Page 4688 - Week 13 - Tuesday, 31 October 2017

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MR GENTLEMAN: I understand that it will be as soon as other materials can be found to replace the PE panels.

Crime—crime rate statistics

MRS JONES: My question is to the Minister for Police and Emergency Services. Minister, we have had eight instances of suspected outlaw motorcycle gang activity in the ACT during 2017. The ACT police annual report shows that calls from the public to ACT police are up by 16.7 per cent, robbery offences have increased by 53 per cent, motor vehicle theft has increased by 26 per cent and arson is up by 12.4 per cent. The Canberra Times reported that international students feel unsafe in Woden town centre and that it is identified as a problem area. Why have serious crimes increased in the ACT in the past 12 months?

MR GENTLEMAN: I thank Mrs Jones for her question. There is, of course, an increase in crime statistics over years. That is why we provide ACT police with extra resources to combat serious crime. In regard to criminal gang—OMCG—activity, we have invested very heavily in Taskforce Nemesis, and the results are showing: police are making arrests; and they are putting people in front of the courts who are being convicted. That is what we want police to do, and that is why we are providing them with the extra resources that are necessary.

MRS JONES: Minister, why has the ACT government allowed the situation to deteriorate so much in the ACT?

MR GENTLEMAN: I thank Mrs Jones for her supplementary question. Crime statistics go up and down over the years and we invest as much as we possibly can to combat that situation. Police do a fantastic job, I think, with the resources that we give them. As I said, the results are there and the proof is in the arrests and the work that the ACT police have done. I will continue to support them and I will continue to go in to bat in budget cabinet for more resources for ACT police.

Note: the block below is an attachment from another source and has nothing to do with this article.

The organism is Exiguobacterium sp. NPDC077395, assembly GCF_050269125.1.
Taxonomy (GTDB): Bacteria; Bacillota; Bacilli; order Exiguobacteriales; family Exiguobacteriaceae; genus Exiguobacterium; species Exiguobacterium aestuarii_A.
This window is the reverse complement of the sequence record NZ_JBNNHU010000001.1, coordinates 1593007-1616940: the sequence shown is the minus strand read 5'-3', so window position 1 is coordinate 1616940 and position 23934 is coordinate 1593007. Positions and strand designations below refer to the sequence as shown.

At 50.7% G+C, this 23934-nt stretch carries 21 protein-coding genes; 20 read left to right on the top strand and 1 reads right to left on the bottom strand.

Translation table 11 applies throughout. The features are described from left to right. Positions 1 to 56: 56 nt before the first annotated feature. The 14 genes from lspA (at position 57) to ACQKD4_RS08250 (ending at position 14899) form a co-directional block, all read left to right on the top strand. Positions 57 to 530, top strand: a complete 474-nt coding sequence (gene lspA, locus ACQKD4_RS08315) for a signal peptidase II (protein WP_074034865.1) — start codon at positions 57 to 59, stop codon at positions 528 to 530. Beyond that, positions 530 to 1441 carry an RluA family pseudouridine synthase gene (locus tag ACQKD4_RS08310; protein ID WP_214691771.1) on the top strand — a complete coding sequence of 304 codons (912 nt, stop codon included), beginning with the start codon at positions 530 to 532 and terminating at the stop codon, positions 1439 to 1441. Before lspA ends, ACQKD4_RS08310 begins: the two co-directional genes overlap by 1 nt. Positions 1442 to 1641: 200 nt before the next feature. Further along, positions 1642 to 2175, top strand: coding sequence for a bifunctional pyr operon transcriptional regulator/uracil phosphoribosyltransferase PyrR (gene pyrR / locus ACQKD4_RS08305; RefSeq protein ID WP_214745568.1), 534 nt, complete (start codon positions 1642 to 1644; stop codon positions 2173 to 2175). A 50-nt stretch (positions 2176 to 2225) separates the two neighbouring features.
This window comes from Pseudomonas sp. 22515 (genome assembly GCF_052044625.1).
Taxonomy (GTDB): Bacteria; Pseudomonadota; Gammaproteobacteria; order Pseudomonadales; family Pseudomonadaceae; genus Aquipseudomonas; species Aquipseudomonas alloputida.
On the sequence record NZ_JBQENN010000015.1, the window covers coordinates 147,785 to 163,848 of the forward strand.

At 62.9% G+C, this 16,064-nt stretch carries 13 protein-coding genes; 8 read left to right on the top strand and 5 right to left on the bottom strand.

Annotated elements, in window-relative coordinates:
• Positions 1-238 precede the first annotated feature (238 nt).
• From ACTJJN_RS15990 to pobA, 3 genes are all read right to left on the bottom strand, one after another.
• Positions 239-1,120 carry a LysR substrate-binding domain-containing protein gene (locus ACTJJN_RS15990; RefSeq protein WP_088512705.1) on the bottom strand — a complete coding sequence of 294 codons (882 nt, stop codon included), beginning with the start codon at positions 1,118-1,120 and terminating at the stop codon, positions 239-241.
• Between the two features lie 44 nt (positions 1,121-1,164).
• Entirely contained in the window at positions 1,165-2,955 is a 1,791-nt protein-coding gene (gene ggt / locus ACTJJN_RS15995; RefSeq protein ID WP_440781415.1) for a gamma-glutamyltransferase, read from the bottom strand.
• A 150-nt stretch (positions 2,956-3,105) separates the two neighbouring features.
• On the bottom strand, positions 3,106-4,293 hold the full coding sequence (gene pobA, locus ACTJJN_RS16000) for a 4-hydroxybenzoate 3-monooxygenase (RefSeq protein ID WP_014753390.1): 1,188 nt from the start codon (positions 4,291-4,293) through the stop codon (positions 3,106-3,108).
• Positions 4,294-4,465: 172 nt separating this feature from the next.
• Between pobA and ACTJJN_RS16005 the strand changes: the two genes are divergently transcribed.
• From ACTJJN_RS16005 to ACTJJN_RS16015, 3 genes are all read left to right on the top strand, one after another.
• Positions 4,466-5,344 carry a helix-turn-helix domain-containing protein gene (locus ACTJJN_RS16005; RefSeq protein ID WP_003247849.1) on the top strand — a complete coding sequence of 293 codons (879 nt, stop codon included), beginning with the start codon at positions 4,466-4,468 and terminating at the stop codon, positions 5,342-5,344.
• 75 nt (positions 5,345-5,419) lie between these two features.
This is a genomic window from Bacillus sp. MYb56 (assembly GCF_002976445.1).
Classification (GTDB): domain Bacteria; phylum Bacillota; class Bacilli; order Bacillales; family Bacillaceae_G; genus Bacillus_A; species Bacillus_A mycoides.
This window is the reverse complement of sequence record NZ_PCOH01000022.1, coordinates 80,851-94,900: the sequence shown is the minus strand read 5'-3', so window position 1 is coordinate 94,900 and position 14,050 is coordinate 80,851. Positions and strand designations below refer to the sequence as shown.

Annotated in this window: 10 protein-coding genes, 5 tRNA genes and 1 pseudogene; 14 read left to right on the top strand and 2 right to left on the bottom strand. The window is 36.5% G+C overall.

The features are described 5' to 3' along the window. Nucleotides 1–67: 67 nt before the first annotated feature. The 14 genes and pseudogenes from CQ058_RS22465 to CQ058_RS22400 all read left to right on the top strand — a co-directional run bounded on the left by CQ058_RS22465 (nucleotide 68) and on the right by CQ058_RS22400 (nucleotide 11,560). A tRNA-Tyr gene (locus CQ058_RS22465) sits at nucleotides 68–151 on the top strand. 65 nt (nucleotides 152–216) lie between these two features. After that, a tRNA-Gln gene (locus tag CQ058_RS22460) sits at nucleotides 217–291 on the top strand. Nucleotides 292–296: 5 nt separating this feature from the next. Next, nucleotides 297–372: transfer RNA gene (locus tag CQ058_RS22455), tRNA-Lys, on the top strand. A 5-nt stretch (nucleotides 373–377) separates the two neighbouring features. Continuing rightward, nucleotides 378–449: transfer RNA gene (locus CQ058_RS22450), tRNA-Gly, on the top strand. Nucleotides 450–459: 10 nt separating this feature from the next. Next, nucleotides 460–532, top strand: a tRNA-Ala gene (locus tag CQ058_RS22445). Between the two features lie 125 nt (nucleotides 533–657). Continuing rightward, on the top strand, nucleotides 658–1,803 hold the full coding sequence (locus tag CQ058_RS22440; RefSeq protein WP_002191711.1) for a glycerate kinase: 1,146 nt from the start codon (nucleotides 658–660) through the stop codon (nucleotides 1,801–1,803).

MRS KIKKERT: What confidence, Minister, can ACT residents and international visitors have that crime will not continue to rise in the ACT, and how are ACT Policing engaging with international students now and into the future?

MR GENTLEMAN: As I have indicated, the ACT is not immune to fluctuations in crime rates. The government and ACT police continue to respond to changes in the crime environment as needed. You have seen that response most recently in the incident that has been raised. The data in March 2017 in the criminal justice statistical profiles indicates that there was little movement in crime rates in the ACT in the past 12 months. Total reported incidents have increased by 0.4 per cent. The number of offences has increased by only 0.5 per cent. Total apprehensions by ACT Policing have increased by 6 per cent. So you can see that the work that ACT police are doing in comparison to the total incidents reported and offences reported is well ahead in the statistics.

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